Together in Sadness: Ligia Lewis’ “Sorrow Swag”

Photo by Dieter Hartwig

A geyser of blue fog mushrooms up from the stage floor. Its steady, languid unfurling brings the tempo of the room down. Some American Realness performances build off the frenetic pace of the festival—the high energy pitch of get to the venue get tickets find bathroom get seat get to next performance on time. From its first moments, Ligia LewisSorrow Swag demands we let the pace go. The fog rises and rises. It has object-like thickness, like clouds seen from an airplane window you feel sure you could leap onto and be held. My breathing slows and regulates. The piece’s single dancer (Brian Getnick), in white gym shorts, penetrates the cloud with his hand: it dissipates. The entire stage flattens. Getnick’s body disappears, mostly. Now and then I catch the ripples it makes as it stirs the fog. It’s like straining to read the words on a page at dusk, or getting lost in a Roberto Bolaño steam room. Lewis writes that Sorrow Swag “moves through the language of sadness.” As the fog fills the stage and auditorium, we’re immersed with Getnick in sorrow at its deepest: disorienting and difficult to see beyond. Twin Shadow’s musical accompaniment is as dense as the fog and refuses to resolve. I’m waiting for the beat to drop, but it never does.

Instead, the fog thins on its own. In its place, the music infects Getnick’s body, which soon becomes a chamber for noise. First sounds, then words move through him, and move him. Texts from Beckett and Anouilh shape his movements; though full phrases come through here and there (what kind of hope do you foresee is the one I wrote down), the meaning is in the sounds of the words, the words as physical objects, rather than their denotative meaning.

For a while the fog acts as connective tissue between audience and performer, making me aware of the space as one I’m sharing with Getnick, but as he plays with sounds and sounds play with him the air clears imperceptibly and we’re separate again. He goes through the motions of fighting, racing, and shooting, trying the movements on like garments, and the aggression pits him against everything else in the room. He’s isolated in sadness-turned-rage when he begins to scream at us I spit on your happiness! You are all dogs! D-A-W-G-Z dogs! Sorrow that unites; sorrow that divides.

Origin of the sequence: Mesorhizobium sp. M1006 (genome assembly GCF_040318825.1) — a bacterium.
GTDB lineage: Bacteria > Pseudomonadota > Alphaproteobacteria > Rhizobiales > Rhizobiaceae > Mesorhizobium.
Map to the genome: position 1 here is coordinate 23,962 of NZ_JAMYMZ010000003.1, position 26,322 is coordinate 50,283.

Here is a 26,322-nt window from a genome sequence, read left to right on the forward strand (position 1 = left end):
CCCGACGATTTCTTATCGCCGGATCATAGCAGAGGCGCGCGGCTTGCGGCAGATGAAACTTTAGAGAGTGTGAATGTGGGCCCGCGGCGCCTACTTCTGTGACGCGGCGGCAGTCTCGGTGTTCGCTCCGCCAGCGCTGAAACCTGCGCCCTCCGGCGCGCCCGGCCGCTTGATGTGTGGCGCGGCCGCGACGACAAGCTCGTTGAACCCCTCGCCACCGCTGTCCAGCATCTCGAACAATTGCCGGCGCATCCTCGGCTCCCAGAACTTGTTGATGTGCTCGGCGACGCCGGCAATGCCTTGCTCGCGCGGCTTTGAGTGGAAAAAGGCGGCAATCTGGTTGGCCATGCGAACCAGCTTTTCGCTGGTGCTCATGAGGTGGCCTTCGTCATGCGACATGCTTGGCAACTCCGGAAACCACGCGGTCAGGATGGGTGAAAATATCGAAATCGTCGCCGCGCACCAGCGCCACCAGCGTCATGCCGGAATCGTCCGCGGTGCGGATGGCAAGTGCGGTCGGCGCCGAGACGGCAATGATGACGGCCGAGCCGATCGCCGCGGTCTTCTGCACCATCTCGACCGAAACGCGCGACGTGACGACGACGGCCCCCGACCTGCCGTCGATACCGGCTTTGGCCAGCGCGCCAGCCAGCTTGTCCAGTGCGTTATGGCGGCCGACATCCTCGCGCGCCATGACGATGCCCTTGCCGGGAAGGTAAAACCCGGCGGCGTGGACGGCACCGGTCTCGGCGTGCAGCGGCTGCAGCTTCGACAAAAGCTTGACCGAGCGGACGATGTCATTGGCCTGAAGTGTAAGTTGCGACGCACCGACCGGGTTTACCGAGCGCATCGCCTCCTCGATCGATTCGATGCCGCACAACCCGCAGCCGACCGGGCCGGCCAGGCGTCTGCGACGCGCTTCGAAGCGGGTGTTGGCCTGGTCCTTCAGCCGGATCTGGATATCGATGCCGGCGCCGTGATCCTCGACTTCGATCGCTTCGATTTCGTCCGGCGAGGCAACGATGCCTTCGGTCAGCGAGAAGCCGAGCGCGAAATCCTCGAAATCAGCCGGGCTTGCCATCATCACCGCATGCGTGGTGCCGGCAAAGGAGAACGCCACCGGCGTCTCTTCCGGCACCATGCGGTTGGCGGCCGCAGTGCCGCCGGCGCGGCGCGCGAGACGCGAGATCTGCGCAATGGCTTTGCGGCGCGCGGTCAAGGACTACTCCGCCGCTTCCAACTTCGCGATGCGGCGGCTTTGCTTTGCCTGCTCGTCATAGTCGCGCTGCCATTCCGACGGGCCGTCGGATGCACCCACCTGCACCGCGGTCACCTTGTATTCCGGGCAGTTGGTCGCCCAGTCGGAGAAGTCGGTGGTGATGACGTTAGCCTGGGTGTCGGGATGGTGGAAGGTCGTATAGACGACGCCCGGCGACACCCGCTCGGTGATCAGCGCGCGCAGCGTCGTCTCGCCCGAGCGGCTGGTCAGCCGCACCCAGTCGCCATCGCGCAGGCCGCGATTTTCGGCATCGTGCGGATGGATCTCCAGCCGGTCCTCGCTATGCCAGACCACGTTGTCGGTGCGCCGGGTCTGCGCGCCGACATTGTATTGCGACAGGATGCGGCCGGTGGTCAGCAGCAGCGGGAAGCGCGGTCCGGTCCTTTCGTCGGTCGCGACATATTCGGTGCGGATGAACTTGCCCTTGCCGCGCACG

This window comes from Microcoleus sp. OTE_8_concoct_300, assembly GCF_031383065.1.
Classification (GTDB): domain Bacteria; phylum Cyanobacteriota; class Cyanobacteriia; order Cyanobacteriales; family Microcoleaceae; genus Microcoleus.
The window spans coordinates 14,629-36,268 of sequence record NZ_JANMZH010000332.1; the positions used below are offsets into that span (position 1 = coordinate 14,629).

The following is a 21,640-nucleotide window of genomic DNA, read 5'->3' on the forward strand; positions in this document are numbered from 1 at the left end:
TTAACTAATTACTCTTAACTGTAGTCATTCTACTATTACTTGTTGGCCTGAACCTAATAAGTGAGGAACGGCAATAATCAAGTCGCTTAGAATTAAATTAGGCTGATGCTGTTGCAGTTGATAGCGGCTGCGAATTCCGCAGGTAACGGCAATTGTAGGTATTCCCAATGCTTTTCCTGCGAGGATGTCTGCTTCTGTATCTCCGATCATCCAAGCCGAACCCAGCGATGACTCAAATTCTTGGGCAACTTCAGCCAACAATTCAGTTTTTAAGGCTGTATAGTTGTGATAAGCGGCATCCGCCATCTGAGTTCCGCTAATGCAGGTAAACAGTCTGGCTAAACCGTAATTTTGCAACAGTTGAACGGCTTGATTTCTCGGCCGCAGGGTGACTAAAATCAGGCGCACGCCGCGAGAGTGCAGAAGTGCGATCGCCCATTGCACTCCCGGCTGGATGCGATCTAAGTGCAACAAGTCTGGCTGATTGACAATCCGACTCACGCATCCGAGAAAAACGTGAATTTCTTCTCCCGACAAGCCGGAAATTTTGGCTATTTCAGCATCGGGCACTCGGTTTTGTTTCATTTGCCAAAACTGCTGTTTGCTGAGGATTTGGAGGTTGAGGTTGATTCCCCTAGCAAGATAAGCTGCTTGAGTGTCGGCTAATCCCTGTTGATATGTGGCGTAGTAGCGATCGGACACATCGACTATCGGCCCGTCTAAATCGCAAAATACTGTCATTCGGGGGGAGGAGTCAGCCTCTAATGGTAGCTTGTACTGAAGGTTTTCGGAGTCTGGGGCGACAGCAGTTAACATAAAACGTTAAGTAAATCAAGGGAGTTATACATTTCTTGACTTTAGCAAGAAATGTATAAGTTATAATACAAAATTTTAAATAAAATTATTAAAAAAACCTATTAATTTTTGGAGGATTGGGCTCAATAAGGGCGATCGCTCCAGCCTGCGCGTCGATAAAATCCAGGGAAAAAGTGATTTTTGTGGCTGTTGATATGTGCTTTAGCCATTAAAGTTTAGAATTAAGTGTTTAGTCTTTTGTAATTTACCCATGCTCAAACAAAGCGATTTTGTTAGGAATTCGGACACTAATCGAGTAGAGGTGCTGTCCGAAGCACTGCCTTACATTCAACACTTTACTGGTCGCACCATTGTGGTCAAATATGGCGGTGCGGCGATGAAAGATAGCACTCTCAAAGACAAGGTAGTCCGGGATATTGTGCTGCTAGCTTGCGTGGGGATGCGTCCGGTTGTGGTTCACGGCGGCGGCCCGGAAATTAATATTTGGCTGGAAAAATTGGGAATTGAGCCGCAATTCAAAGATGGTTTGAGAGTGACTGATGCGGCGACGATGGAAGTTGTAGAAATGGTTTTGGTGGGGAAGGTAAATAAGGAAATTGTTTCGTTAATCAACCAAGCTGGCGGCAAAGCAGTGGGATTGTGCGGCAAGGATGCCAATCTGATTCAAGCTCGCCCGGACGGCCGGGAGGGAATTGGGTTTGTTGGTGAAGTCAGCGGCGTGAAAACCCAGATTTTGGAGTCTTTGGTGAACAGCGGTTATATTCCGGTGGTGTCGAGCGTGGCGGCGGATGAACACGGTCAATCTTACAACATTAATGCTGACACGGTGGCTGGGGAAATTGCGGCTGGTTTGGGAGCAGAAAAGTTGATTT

The end of Sorrow Swag conjures a different stage and a different performer: Billie Whitelaw in Beckett’s Not I. I recall an actor describing the experience of performing Not I as torture. You sit there night after night in complete blackness, alone. The text you are to speak is repetitive, stream-of-consciousness, and spoken with unnatural inflection—as the speaker, it’s easy to lose your way. None of the ordinary mnemonic tricks of gesture, position, or relationship to other bodies that actors use are available to you. Sitting in an unusually high chair, your position is fixed relative to the stage and you can’t even move your head, which is strapped into a steadying contraption so that your mouth will stay centered in the tight spot, the only source of light in the performance space.

Lewis has whittled her Not I quotation down to the spotlit mouth and the primal scream. The scream goes on and on and we’re lost in a landscape of sound that seems endless. But there isn’t the productive and unresolved tension of the opening fog-and-noise landscape. Because the Beckett reference is so direct, I find myself longing for Not I itself, wanting to get lost in its text the way I was earlier lost in Sorrow Swag’s initial endless blue. Instead, the foremost thought in my mind is whether Getnick is irreparably shredding his vocal chords.

“Well, that was terrifying,” says my friend as the lights come up. Frightening is one thing sadness can be, and the shift from impossibly wide to narrow focus that occurs over the course of the work makes for an interesting enough contrast, but ultimately it’s the sensation of being immersed in an endless blue sorrow that I want to take with me when I leave the theater, not the pain of the primal scream.

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